Ages for illustrative field stars using gyrochronology: viability, limitations, and errors.
Abstract (from CDS):
We here develop an improved way of using a rotating star as a clock, set it using the Sun, and demonstrate that it keeps time well. This technique, called gyrochronology, derives ages for low-mass main-sequence stars using only their rotation periods and colors. The technique is developed here and used to derive ages for illustrative groups of nearby field stars with measured rotation periods. We first demonstrate the reality of the interface sequence, the unifying feature of the rotational observations of cluster and field stars that makes the technique possible, and extend it beyond the proposal of Skumanich by specifying the mass dependence of rotation for these stars. We delineate which stars it cannot currently be used on. We then calibrate the age dependence using the Sun. The errors are propagated to understand their dependence on color and period. Representative age errors associated with the technique are estimated at ∼15% (plus possible systematic errors) for late F, G, K, and early M stars. Gyro ages for the Mount Wilson stars are shown to be in good agreement with chromospheric ages for all but the bluest stars, and probably superior. Gyro ages are then calculated for each of the active main-sequence field stars studied by Strassmeier and collaborators. These are shown to have a median age of 365 Myr. The sample of single field stars assembled by Pizzolato and collaborators is then assessed and shown to have gyro ages ranging from under 100 Myr to several Gyr, with a median age of 1.2 Gyr. Finally, we demonstrate that the individual components of the three wide binaries ξ Boo AB, 61 Cyg AB, and α Cen AB yield substantially the same gyro ages.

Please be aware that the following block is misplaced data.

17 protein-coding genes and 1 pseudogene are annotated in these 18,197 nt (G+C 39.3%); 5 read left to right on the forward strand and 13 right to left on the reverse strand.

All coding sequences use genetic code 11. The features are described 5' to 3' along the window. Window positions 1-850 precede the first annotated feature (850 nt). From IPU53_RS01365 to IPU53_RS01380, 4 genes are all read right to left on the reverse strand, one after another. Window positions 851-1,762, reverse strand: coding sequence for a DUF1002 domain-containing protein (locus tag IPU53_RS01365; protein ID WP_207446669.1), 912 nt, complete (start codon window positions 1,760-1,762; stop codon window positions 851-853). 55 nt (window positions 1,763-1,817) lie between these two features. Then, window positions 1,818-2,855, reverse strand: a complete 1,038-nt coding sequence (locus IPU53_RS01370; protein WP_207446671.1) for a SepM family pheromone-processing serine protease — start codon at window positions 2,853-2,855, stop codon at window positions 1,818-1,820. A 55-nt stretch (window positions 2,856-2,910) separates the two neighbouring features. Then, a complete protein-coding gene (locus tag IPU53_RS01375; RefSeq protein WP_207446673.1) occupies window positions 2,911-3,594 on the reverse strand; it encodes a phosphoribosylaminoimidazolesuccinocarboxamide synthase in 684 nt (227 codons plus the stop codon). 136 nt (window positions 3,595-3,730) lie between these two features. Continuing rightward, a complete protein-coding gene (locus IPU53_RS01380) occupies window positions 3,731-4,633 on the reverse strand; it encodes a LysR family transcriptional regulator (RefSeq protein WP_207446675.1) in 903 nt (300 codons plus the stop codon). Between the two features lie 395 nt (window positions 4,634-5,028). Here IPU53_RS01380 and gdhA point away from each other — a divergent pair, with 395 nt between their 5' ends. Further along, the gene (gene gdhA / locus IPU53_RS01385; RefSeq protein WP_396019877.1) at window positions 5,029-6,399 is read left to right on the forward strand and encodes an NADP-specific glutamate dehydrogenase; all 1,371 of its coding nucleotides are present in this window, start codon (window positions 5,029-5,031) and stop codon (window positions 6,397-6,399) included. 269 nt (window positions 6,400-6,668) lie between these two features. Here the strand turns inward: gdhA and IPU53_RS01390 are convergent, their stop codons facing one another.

Galaxy: Open Clusters and Associations: General - Stars: Activity - Stars: Evolution - Stars: Late-Type - Stars: Magnetic Fields - Stars: Rotation